of their think tanks into action.

They are not finished. If we read the documents of the Project for the
New American Century, and "A Clean Break", we can find the general
strategies of the neo-cons laid out rather explicitely -- leading to
world domination.

Iraq is just one step along the way, and seems to me to be destined to be
a staging area for further actions. Afghanistan and Iraq are now both
occupied by US troops, with Iran in the middle, and with Syria and Jordan
squeezed between Iraq and Israel. With a secured source of oil and a
military presence in the center of the area it becomes possible to
consider dealing with Iran, Syria, Lebanon, Saudi Arabia, and Egypt. In
this light it becomes obvious that the US has no real interest in the
welfare of the Iraqi people but the usefullness of Iraq as a martialing
area (the jewel in the crown), and a way to deflect dependency on the oil
of the Saudis. The only real difficulty is placating the people of the
world with propaganda, and diversions such as legallity, threats of
terrorism, high-sounding ideologies, or economic problems.

The US is already bankrupt: the states are in deficit, trade is in
deficit, the federal budget is in deficit -- but money is symbolic and
bullets are real. The lesson of Iraq is that when the political
maneuvering fails to win the prize, the military will step in, and as
long as the bulk of the American people remain bamboozled and or
disempowered military force can be employed.

In Iraq, there are several possible scenarios: A puppet government might
be installed. If Iraq remains unstable then the presence of US military
troops and direct control becomes that much more "justifiable". If more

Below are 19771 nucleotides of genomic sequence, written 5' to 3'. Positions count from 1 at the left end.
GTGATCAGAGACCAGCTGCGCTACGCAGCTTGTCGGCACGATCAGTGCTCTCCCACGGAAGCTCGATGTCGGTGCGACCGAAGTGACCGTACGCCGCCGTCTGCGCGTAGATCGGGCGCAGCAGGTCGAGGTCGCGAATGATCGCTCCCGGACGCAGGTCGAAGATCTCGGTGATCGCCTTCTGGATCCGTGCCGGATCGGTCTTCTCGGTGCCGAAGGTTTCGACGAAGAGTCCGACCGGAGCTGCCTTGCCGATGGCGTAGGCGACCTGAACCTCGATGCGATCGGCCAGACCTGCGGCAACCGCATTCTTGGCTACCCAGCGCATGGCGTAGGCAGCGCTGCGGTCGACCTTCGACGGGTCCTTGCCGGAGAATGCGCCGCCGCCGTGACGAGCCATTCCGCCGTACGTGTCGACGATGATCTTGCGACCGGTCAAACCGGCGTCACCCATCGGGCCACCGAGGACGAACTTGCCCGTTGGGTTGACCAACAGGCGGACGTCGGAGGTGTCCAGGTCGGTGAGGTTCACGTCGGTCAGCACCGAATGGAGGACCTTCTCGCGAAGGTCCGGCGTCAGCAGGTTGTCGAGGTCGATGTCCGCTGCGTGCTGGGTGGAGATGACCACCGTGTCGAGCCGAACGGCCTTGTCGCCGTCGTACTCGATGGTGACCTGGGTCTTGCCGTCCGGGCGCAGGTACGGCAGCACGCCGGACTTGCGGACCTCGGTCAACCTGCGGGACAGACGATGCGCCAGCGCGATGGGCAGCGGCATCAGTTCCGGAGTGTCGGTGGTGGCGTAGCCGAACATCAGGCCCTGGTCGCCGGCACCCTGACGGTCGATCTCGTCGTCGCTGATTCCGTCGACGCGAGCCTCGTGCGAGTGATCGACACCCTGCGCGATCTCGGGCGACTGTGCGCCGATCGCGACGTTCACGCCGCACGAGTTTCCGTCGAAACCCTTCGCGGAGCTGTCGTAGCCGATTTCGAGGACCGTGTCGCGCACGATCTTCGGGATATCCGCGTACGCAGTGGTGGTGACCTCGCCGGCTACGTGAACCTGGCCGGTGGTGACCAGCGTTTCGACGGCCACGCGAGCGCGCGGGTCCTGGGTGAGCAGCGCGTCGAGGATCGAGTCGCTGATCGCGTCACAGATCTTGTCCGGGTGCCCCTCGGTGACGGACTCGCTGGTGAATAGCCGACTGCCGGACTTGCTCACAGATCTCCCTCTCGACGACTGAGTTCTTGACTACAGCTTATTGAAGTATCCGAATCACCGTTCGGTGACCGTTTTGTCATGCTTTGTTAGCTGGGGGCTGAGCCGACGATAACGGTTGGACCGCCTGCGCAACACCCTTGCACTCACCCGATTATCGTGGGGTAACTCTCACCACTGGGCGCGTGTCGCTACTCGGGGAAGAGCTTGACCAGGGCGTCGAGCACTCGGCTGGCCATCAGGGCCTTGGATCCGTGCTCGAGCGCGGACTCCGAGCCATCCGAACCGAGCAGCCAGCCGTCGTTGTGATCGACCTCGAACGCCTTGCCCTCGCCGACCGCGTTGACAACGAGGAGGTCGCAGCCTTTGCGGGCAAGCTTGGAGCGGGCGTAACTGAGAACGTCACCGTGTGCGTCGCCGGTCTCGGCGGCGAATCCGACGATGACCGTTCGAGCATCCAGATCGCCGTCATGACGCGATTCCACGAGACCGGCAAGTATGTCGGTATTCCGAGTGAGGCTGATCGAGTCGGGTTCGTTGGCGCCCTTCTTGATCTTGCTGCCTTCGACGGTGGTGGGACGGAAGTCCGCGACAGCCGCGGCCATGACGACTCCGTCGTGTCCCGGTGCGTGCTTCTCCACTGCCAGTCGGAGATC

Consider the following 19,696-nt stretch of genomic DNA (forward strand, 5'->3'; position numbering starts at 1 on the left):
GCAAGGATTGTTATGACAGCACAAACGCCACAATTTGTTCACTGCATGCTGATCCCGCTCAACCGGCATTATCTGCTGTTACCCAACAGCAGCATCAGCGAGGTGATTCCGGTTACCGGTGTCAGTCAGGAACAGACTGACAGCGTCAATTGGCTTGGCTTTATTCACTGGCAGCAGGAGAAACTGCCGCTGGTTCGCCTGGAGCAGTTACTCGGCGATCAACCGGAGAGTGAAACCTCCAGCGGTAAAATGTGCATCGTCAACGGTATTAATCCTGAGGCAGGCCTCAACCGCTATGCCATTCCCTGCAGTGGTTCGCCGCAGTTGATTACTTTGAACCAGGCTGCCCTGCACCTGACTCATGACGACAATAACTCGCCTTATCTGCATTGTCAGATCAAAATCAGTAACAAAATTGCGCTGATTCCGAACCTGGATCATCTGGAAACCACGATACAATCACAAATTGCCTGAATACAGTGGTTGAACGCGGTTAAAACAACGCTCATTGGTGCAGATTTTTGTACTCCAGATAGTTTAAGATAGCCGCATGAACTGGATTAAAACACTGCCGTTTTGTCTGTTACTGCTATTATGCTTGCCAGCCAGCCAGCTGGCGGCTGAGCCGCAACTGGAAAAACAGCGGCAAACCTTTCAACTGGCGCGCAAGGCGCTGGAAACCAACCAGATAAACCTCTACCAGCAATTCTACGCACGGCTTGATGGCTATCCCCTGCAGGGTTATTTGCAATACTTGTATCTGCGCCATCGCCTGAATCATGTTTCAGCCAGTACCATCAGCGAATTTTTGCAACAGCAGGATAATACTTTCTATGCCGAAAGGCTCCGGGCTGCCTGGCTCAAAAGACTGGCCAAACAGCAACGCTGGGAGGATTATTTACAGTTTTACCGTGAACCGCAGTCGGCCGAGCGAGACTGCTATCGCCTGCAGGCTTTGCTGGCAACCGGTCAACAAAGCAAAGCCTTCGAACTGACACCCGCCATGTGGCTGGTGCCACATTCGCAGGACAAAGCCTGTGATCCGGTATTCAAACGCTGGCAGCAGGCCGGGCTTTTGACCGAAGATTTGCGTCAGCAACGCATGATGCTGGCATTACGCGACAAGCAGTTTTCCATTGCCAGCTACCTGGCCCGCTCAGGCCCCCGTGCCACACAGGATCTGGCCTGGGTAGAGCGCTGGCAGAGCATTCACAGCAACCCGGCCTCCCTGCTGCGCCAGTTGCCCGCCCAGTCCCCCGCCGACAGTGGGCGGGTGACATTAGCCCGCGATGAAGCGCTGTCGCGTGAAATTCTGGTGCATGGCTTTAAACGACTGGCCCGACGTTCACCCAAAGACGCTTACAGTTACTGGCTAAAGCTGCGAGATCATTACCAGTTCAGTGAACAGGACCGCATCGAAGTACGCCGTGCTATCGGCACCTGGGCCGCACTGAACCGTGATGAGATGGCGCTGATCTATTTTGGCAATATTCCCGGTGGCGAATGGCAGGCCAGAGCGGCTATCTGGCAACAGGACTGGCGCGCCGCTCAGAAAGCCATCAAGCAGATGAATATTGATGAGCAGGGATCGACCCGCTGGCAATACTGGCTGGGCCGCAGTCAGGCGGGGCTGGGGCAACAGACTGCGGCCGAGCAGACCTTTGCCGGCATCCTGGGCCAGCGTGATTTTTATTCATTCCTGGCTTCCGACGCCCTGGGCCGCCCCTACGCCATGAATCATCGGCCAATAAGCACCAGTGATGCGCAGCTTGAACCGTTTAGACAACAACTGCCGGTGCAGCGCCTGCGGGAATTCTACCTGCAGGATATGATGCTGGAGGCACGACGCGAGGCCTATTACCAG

terrorist attacks occur, so much the better for frightening people into
supporting the fascists and diverting more resources into weaponry,
information control, and detentions of dissidents. If plagues wipe out
masses of children, then there will be fewer young people to oppose the

I hope I am being too cynical, but I fear history does not offer much to
dispute that such fascists exist. But history also offers hope in that
over the long run the species has progressed, albeit in fits and starts.
The key is to get many more people aware of what is happening, and to
oppose it.

Right now the two major centers of contention is Washington and Baghdad,
with several epicenters. While Saddam had Iraq, the situation was on
hold, and could have persisted for years -- a buried treasure, secure and
wainting to be unearthed at the proper time. Once "liberated", however,
it becomes not just a treasure, but also a risk, for there are
possibiities that it may emerge into real freedom, which will ruin the
empire's plans. As such, it becomes imperative to defend Iraqi freedom,
to publicize every abuse, and to martial the consciousness of the world
into a focused opposition of imperialistic forces, not only for the
benefit of the Iraqis, but for all peoples. Do not ask for whom the bell

"Mankind was my business!" -- "Jacob Marley"; A Christmas Carol, by
Charles Dickens